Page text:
This Psalm contains one of the longest historical summaries of Israel’s history in the Psalms. If you continue reading beyond what we will look at today you’ll see the repeated summary that Israel did not believe, that they forgot about what God had done, and that in the midst of that God continually forgave them, blessed them, and continued to work for their good. One of the things we see in the midst of this Psalm is the command to teach God’s truths and God’s ways to our children and our children’s children.
The primary point I want you to take away from this Psalm to wrestle with and think through today is: what kind of memories are you instilling in your regular family rhythms to help you, your kids, and your grandkids not forget the works of God? The ways He was worked in your family. We’ve talked about these at church before, the need to regular build some form of an Ebenezer, as in the song ‘Come Thou Fount’ where we sing “Here I raise my Ebenezer.” What we’re saying is we’ve built an altar of remembrance so that we do not forget how God has provided for us. In times like we’re in now, it seems to be easy to forget all the ways God has worked in the past to provide for us, to ensure our safety, even the fact that we’re alive today is because of His grace! So your assignment today is to find some way to build regular patterns in your life for you to remember how God has abundantly provided for you! I’d also encourage you to read this entire Psalm and see how God provided for His people in the past, as an encouragement that He will continue providing for us today!
Today’s song  is an updated version of the hymn ‘Come Thou Fount’ sung by Chris Rice! The second verse contains new words that I love! You can listen to it on YOUTUBE or SPOTIFY.
I’m not the only one who’s enjoying all the free things people are giving away during this time! One of my favorite bloggers has an ongoing list of things he’s found that you can access HERE.

March 27 Devotional

Today we’re going to take a look at the the beginning of Hebrews 11:
Now faith is the assurance of things hoped for, the conviction of things not seen. For by it the people of old received their commendation. By faith we understand that the universe was created by the word of God, so that what is seen was not made out of things that are visible.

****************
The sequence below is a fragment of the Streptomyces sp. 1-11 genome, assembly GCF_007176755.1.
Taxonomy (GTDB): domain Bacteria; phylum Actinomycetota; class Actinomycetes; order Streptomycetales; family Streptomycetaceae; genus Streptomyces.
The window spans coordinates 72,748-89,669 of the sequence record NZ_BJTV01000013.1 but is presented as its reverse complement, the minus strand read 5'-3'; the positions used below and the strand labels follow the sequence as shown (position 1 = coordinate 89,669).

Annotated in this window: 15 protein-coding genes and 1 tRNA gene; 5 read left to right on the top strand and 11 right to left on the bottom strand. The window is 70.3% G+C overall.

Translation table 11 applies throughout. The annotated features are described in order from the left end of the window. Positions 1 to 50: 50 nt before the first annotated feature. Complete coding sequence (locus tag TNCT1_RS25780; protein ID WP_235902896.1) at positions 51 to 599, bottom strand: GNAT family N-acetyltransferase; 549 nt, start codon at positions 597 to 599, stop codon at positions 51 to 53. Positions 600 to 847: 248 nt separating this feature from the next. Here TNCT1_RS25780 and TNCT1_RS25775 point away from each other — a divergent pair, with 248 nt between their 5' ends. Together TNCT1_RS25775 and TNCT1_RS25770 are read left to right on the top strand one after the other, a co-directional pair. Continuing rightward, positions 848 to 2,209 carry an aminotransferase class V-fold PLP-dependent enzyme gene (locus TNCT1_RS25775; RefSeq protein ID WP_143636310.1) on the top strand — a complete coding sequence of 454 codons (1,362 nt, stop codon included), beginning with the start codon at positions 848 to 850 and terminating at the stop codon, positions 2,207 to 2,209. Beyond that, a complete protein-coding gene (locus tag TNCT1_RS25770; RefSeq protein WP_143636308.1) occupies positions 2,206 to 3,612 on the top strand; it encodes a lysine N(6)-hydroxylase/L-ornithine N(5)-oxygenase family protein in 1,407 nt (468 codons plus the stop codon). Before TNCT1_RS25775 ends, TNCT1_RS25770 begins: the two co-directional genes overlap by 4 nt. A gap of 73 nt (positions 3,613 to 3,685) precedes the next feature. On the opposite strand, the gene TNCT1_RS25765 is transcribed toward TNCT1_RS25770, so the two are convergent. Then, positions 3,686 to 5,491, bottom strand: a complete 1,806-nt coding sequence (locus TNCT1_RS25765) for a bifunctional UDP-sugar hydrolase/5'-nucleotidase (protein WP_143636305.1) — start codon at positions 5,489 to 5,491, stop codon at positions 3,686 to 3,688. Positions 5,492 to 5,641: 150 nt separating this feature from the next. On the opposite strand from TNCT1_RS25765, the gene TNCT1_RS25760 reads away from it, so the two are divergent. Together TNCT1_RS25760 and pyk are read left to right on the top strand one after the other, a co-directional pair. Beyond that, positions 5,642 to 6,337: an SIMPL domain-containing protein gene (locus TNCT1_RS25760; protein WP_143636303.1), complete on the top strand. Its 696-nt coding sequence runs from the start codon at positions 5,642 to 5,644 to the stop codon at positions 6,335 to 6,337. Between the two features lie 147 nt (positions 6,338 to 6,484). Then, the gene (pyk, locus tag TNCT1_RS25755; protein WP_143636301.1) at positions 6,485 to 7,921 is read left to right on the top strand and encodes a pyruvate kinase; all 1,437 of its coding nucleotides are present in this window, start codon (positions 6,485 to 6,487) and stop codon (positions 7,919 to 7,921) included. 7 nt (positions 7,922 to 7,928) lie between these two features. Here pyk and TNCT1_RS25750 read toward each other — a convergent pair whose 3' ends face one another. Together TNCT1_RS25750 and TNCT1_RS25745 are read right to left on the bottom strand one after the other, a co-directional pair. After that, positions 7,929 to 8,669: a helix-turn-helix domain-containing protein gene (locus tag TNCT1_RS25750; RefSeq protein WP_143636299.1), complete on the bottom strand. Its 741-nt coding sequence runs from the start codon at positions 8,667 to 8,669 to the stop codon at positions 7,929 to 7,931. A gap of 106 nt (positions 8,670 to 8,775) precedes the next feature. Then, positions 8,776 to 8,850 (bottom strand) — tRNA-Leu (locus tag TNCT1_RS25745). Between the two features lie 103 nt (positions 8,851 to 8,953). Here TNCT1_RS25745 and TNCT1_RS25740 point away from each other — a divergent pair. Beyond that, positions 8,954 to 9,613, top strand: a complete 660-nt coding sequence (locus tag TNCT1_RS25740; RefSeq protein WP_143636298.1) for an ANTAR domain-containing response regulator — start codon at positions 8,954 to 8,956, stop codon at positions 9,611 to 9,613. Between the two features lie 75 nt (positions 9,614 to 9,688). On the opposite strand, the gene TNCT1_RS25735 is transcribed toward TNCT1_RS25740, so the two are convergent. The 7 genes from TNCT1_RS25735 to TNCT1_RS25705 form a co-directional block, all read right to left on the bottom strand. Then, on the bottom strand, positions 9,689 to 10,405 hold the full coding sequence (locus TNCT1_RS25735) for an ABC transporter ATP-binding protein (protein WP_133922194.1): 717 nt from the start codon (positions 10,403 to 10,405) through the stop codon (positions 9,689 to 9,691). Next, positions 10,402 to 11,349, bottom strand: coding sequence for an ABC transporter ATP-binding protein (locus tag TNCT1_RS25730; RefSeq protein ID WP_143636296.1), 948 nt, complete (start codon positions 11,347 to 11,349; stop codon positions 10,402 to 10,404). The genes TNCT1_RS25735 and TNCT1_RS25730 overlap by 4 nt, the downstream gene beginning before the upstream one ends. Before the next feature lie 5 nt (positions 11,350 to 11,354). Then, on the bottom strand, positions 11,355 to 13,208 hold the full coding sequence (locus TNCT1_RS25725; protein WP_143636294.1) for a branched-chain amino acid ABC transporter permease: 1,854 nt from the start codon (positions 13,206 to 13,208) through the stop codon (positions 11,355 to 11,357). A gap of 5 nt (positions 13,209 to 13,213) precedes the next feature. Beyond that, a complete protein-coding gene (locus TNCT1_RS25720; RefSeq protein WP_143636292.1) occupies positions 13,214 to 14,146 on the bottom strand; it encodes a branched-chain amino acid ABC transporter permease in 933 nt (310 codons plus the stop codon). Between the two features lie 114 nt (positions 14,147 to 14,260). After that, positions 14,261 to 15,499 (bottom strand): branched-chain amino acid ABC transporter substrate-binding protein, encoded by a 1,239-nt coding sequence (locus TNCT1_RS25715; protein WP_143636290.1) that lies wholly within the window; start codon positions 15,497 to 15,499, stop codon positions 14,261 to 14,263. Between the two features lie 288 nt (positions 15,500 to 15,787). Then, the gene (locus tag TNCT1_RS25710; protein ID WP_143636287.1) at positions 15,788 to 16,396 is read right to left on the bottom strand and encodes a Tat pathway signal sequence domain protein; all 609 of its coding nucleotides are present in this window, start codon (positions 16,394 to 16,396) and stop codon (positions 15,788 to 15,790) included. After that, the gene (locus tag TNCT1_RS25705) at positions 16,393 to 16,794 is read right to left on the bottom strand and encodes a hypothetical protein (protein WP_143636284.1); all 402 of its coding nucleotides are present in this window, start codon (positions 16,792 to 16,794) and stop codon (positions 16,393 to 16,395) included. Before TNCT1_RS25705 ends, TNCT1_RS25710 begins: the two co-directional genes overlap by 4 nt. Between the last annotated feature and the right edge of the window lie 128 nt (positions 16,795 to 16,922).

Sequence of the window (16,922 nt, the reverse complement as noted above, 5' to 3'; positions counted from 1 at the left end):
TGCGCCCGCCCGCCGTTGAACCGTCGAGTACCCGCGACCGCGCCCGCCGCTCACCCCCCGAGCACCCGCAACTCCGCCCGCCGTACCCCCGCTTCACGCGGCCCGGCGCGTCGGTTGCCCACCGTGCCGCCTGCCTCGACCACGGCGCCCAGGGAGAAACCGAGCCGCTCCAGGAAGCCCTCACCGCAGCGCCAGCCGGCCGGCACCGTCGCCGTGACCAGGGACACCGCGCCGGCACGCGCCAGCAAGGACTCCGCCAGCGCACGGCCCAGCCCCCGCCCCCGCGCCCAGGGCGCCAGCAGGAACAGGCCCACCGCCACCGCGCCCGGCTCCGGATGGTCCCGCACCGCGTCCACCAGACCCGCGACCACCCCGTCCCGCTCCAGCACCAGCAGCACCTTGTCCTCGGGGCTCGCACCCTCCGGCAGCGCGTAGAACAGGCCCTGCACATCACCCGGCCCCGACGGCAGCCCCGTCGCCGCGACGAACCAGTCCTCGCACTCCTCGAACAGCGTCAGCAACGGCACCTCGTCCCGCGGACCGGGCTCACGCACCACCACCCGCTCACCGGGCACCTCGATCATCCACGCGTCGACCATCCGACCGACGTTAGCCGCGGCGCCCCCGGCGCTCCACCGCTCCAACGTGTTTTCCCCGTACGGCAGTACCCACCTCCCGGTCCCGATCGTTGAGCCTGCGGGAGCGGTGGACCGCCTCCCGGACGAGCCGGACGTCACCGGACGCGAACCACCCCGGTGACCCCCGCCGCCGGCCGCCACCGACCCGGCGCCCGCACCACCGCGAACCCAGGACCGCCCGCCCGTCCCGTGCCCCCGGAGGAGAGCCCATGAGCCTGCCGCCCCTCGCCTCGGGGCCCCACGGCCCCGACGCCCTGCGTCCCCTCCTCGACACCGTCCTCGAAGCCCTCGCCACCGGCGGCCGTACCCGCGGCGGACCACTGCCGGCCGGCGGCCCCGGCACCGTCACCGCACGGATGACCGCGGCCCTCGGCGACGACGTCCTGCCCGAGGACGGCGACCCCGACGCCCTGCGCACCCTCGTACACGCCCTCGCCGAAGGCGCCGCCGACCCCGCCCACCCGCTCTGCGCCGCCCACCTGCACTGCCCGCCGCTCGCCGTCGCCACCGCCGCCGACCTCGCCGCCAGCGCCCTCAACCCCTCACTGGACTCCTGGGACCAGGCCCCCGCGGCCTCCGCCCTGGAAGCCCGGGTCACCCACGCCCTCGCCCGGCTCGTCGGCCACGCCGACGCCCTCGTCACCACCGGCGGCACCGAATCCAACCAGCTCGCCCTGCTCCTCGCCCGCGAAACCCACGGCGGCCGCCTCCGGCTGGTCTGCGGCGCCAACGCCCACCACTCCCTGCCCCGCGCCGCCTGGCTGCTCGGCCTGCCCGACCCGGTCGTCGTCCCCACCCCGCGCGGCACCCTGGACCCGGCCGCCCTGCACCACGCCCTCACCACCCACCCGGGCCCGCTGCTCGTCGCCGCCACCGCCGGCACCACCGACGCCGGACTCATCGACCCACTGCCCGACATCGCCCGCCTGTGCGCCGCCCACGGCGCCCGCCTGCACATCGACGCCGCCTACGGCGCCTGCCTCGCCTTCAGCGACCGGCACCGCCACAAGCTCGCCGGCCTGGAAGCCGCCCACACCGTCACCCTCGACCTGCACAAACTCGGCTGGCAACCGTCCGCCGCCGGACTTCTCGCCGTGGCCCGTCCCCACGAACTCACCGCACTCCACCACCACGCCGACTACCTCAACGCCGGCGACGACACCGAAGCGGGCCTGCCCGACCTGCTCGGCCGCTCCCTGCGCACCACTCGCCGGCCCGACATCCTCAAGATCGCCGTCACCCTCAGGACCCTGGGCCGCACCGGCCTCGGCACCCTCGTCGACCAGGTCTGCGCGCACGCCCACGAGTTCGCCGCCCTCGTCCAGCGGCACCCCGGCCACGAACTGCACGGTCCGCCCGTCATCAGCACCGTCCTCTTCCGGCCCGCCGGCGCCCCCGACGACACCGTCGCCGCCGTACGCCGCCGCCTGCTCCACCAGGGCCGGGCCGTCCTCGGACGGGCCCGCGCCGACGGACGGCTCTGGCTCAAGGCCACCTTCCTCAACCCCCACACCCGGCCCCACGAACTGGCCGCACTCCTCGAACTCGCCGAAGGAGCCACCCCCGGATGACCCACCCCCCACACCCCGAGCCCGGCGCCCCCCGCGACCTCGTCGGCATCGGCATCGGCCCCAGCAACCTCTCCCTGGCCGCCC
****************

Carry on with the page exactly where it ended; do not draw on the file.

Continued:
Most people when they hear faith detach it from anything grounded in reality. In fact, even some Christians I know separate their faith from from fact. Think of the song from the show Oklahoma “O what a beautiful morning, O what a beautiful day, I’ve got a wonderful FEELING, everything’s going my way.” What is that feeling based in? Not in reality or facts! Yet for many of us, we can use those two words interchangeably. But the author of Hebrews is here reminding us that faith is true, and assured. We know from 1 Peter that we were born into a living hope (1 Peter 1:3), and thus our faith is grounded in the reality of the empty tomb. Now it’s true, we didn’t see it, and it’s also true that we won’t see the complete ramifications of that until Jesus’ glorious return, but we also have evidence to back up our faith.
It’s also true that we’re not the first generation of God followers to need faith, as the next verse reminds us everyone at every time in human history has either been commended or condemned for their faith. Which leads us even further back in history to the very FIRST thing, the creation of the world! It is faith that reminds us and gives us the encouragement we need to trust that God is in complete control of everything we see. All of the created order bows its knee to him. Now, we don’t currently see that reality (see Romans 8:20-22), but we know that someday our faith will become sight. So my encouragement for you today is to take some time to think about your faith. Thankfully it’s not dependent on you, as Hebrews will go on to remind us, our faith is as assured as long as Jesus is on his throne (spoiler alert, that’s forever), so we can trust that He is continuing to work all things out. Trust in Him!